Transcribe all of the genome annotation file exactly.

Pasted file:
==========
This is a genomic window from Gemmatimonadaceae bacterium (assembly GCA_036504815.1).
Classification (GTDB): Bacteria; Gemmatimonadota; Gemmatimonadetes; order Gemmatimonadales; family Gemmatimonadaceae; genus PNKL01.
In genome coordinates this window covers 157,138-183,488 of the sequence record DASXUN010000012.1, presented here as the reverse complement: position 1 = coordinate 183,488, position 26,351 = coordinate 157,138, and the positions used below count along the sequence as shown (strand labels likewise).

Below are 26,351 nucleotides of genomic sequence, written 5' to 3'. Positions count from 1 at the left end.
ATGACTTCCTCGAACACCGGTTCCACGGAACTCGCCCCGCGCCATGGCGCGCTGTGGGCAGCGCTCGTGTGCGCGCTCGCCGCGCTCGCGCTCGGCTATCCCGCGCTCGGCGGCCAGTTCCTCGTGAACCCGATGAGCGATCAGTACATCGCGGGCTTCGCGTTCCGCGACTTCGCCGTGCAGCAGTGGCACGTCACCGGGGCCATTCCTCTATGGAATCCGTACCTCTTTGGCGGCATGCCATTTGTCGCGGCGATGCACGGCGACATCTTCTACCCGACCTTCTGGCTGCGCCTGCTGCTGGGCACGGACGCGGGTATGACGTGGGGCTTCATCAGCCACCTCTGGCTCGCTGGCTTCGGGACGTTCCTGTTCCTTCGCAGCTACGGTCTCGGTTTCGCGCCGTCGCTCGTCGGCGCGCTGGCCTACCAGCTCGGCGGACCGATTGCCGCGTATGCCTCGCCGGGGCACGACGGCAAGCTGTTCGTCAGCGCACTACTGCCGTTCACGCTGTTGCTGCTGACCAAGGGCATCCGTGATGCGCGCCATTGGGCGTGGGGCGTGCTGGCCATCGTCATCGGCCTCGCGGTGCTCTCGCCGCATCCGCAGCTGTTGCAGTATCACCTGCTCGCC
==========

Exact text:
This is a genomic window from Gemmatimonadaceae bacterium (assembly GCA_036504815.1).
Classification (GTDB): Bacteria; Gemmatimonadota; Gemmatimonadetes; order Gemmatimonadales; family Gemmatimonadaceae; genus PNKL01.
In genome coordinates this window covers 157,138-183,488 of the sequence record DASXUN010000012.1, presented here as the reverse complement: position 1 = coordinate 183,488, position 26,351 = coordinate 157,138, and the positions used below count along the sequence as shown (strand labels likewise).

Below are 26,351 nucleotides of genomic sequence, written 5' to 3'. Positions count from 1 at the left end.
ATGACTTCCTCGAACACCGGTTCCACGGAACTCGCCCCGCGCCATGGCGCGCTGTGGGCAGCGCTCGTGTGCGCGCTCGCCGCGCTCGCGCTCGGCTATCCCGCGCTCGGCGGCCAGTTCCTCGTGAACCCGATGAGCGATCAGTACATCGCGGGCTTCGCGTTCCGCGACTTCGCCGTGCAGCAGTGGCACGTCACCGGGGCCATTCCTCTATGGAATCCGTACCTCTTTGGCGGCATGCCATTTGTCGCGGCGATGCACGGCGACATCTTCTACCCGACCTTCTGGCTGCGCCTGCTGCTGGGCACGGACGCGGGTATGACGTGGGGCTTCATCAGCCACCTCTGGCTCGCTGGCTTCGGGACGTTCCTGTTCCTTCGCAGCTACGGTCTCGGTTTCGCGCCGTCGCTCGTCGGCGCGCTGGCCTACCAGCTCGGCGGACCGATTGCCGCGTATGCCTCGCCGGGGCACGACGGCAAGCTGTTCGTCAGCGCACTACTGCCGTTCACGCTGTTGCTGCTGACCAAGGGCATCCGTGATGCGCGCCATTGGGCGTGGGGCGTGCTGGCCATCGTCATCGGCCTCGCGGTGCTCTCGCCGCATCCGCAGCTGTTGCAGTATCACCTGCTCGCC